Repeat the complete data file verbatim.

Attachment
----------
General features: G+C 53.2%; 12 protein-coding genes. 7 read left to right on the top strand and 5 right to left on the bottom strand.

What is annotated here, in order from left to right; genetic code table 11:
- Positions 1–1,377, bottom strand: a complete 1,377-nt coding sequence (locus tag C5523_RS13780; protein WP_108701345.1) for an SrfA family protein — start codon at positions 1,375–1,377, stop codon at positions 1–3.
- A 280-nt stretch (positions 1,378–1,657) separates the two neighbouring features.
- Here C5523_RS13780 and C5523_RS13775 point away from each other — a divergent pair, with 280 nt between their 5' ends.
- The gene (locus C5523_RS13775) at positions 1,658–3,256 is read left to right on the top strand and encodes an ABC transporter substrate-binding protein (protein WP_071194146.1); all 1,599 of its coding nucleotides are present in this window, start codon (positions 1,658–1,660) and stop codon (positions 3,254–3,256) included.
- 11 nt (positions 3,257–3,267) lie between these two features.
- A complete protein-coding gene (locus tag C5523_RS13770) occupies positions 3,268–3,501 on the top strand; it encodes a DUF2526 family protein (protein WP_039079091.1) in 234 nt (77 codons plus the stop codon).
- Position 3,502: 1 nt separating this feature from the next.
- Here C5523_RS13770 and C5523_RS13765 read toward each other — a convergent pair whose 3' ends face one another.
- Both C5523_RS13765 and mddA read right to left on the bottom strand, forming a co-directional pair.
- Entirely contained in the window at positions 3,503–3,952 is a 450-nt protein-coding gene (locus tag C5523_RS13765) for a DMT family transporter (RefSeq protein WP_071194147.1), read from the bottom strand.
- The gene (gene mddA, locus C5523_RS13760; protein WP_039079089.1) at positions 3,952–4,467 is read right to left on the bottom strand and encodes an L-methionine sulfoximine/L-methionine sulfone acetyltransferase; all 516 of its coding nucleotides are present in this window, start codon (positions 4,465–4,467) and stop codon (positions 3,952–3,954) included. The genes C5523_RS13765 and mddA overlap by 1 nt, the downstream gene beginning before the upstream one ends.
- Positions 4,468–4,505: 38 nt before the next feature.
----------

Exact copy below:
General features: G+C 53.2%; 12 protein-coding genes. 7 read left to right on the top strand and 5 right to left on the bottom strand.

What is annotated here, in order from left to right; genetic code table 11:
- Positions 1–1,377, bottom strand: a complete 1,377-nt coding sequence (locus tag C5523_RS13780; protein WP_108701345.1) for an SrfA family protein — start codon at positions 1,375–1,377, stop codon at positions 1–3.
- A 280-nt stretch (positions 1,378–1,657) separates the two neighbouring features.
- Here C5523_RS13780 and C5523_RS13775 point away from each other — a divergent pair, with 280 nt between their 5' ends.
- The gene (locus C5523_RS13775) at positions 1,658–3,256 is read left to right on the top strand and encodes an ABC transporter substrate-binding protein (protein WP_071194146.1); all 1,599 of its coding nucleotides are present in this window, start codon (positions 1,658–1,660) and stop codon (positions 3,254–3,256) included.
- 11 nt (positions 3,257–3,267) lie between these two features.
- A complete protein-coding gene (locus tag C5523_RS13770) occupies positions 3,268–3,501 on the top strand; it encodes a DUF2526 family protein (protein WP_039079091.1) in 234 nt (77 codons plus the stop codon).
- Position 3,502: 1 nt separating this feature from the next.
- Here C5523_RS13770 and C5523_RS13765 read toward each other — a convergent pair whose 3' ends face one another.
- Both C5523_RS13765 and mddA read right to left on the bottom strand, forming a co-directional pair.
- Entirely contained in the window at positions 3,503–3,952 is a 450-nt protein-coding gene (locus tag C5523_RS13765) for a DMT family transporter (RefSeq protein WP_071194147.1), read from the bottom strand.
- The gene (gene mddA, locus C5523_RS13760; protein WP_039079089.1) at positions 3,952–4,467 is read right to left on the bottom strand and encodes an L-methionine sulfoximine/L-methionine sulfone acetyltransferase; all 516 of its coding nucleotides are present in this window, start codon (positions 4,465–4,467) and stop codon (positions 3,952–3,954) included. The genes C5523_RS13765 and mddA overlap by 1 nt, the downstream gene beginning before the upstream one ends.
- Positions 4,468–4,505: 38 nt before the next feature.